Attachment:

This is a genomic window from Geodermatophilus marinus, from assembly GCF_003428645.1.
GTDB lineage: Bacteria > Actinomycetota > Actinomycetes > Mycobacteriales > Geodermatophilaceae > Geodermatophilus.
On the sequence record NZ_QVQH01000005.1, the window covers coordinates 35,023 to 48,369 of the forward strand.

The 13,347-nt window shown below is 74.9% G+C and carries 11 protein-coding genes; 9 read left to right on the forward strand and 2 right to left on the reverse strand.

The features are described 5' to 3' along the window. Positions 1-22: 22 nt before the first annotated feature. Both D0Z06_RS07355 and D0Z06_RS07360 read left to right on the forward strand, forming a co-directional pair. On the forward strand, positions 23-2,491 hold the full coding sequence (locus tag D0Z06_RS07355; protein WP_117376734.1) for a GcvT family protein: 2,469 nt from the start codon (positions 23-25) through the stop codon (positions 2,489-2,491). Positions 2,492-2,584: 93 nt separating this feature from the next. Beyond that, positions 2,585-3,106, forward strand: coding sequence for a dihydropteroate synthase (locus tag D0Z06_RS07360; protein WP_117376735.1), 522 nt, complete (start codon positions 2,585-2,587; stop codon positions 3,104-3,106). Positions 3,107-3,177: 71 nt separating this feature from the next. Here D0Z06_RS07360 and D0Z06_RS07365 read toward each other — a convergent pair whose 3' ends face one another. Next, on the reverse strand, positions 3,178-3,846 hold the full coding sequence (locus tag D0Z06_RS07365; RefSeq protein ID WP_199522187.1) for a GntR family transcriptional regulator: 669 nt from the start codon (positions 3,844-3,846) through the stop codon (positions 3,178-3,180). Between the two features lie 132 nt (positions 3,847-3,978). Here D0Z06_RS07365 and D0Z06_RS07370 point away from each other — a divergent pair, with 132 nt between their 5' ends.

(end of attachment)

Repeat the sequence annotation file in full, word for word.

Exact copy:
This is a genomic window from Geodermatophilus marinus, from assembly GCF_003428645.1.
GTDB lineage: Bacteria > Actinomycetota > Actinomycetes > Mycobacteriales > Geodermatophilaceae > Geodermatophilus.
On the sequence record NZ_QVQH01000005.1, the window covers coordinates 35,023 to 48,369 of the forward strand.

The 13,347-nt window shown below is 74.9% G+C and carries 11 protein-coding genes; 9 read left to right on the forward strand and 2 right to left on the reverse strand.

The features are described 5' to 3' along the window. Positions 1-22: 22 nt before the first annotated feature. Both D0Z06_RS07355 and D0Z06_RS07360 read left to right on the forward strand, forming a co-directional pair. On the forward strand, positions 23-2,491 hold the full coding sequence (locus tag D0Z06_RS07355; protein WP_117376734.1) for a GcvT family protein: 2,469 nt from the start codon (positions 23-25) through the stop codon (positions 2,489-2,491). Positions 2,492-2,584: 93 nt separating this feature from the next. Beyond that, positions 2,585-3,106, forward strand: coding sequence for a dihydropteroate synthase (locus tag D0Z06_RS07360; protein WP_117376735.1), 522 nt, complete (start codon positions 2,585-2,587; stop codon positions 3,104-3,106). Positions 3,107-3,177: 71 nt separating this feature from the next. Here D0Z06_RS07360 and D0Z06_RS07365 read toward each other — a convergent pair whose 3' ends face one another. Next, on the reverse strand, positions 3,178-3,846 hold the full coding sequence (locus tag D0Z06_RS07365; RefSeq protein ID WP_199522187.1) for a GntR family transcriptional regulator: 669 nt from the start codon (positions 3,844-3,846) through the stop codon (positions 3,178-3,180). Between the two features lie 132 nt (positions 3,847-3,978). Here D0Z06_RS07365 and D0Z06_RS07370 point away from each other — a divergent pair, with 132 nt between their 5' ends.